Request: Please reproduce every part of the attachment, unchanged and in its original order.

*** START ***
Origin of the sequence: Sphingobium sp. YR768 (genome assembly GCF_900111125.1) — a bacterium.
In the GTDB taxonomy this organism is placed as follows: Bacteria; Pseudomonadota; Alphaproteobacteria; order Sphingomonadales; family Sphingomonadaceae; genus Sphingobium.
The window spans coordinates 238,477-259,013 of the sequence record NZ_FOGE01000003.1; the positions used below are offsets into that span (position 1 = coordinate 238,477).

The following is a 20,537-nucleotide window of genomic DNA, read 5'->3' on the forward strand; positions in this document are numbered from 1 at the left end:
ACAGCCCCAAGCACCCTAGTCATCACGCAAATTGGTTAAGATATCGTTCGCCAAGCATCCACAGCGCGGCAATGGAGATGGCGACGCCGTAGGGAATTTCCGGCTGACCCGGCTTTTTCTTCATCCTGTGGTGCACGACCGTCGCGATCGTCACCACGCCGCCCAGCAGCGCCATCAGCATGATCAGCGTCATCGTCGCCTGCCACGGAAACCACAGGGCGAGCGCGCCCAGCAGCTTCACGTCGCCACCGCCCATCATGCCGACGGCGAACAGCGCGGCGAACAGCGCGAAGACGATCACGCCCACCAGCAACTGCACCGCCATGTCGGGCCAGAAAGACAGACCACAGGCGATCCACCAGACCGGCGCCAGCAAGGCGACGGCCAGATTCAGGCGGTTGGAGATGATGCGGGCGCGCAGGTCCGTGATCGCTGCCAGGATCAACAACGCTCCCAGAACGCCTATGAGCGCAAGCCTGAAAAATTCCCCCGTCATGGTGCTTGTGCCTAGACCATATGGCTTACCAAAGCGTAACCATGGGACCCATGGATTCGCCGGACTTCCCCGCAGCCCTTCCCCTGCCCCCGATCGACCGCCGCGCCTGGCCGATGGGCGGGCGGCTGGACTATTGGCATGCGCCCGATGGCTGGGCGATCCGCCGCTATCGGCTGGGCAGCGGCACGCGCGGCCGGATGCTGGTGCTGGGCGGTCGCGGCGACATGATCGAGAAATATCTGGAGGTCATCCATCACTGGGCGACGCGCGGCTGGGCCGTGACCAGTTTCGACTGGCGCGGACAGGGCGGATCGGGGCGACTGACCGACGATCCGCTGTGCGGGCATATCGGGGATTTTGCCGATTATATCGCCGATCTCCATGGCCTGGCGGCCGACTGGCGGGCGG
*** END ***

Origin of the sequence: Sphingobium sp. YR768 (genome assembly GCF_900111125.1) — a bacterium.
In the GTDB taxonomy this organism is placed as follows: Bacteria; Pseudomonadota; Alphaproteobacteria; order Sphingomonadales; family Sphingomonadaceae; genus Sphingobium.
The window spans coordinates 238,477-259,013 of the sequence record NZ_FOGE01000003.1; the positions used below are offsets into that span (position 1 = coordinate 238,477).

The following is a 20,537-nucleotide window of genomic DNA, read 5'->3' on the forward strand; positions in this document are numbered from 1 at the left end:
ACAGCCCCAAGCACCCTAGTCATCACGCAAATTGGTTAAGATATCGTTCGCCAAGCATCCACAGCGCGGCAATGGAGATGGCGACGCCGTAGGGAATTTCCGGCTGACCCGGCTTTTTCTTCATCCTGTGGTGCACGACCGTCGCGATCGTCACCACGCCGCCCAGCAGCGCCATCAGCATGATCAGCGTCATCGTCGCCTGCCACGGAAACCACAGGGCGAGCGCGCCCAGCAGCTTCACGTCGCCACCGCCCATCATGCCGACGGCGAACAGCGCGGCGAACAGCGCGAAGACGATCACGCCCACCAGCAACTGCACCGCCATGTCGGGCCAGAAAGACAGACCACAGGCGATCCACCAGACCGGCGCCAGCAAGGCGACGGCCAGATTCAGGCGGTTGGAGATGATGCGGGCGCGCAGGTCCGTGATCGCTGCCAGGATCAACAACGCTCCCAGAACGCCTATGAGCGCAAGCCTGAAAAATTCCCCCGTCATGGTGCTTGTGCCTAGACCATATGGCTTACCAAAGCGTAACCATGGGACCCATGGATTCGCCGGACTTCCCCGCAGCCCTTCCCCTGCCCCCGATCGACCGCCGCGCCTGGCCGATGGGCGGGCGGCTGGACTATTGGCATGCGCCCGATGGCTGGGCGATCCGCCGCTATCGGCTGGGCAGCGGCACGCGCGGCCGGATGCTGGTGCTGGGCGGTCGCGGCGACATGATCGAGAAATATCTGGAGGTCATCCATCACTGGGCGACGCGCGGCTGGGCCGTGACCAGTTTCGACTGGCGCGGACAGGGCGGATCGGGGCGACTGACCGACGATCCGCTGTGCGGGCATATCGGGGATTTTGCCGATTATATCGCCGATCTCCATGGCCTGGCGGCCGACTGGCGGGCGG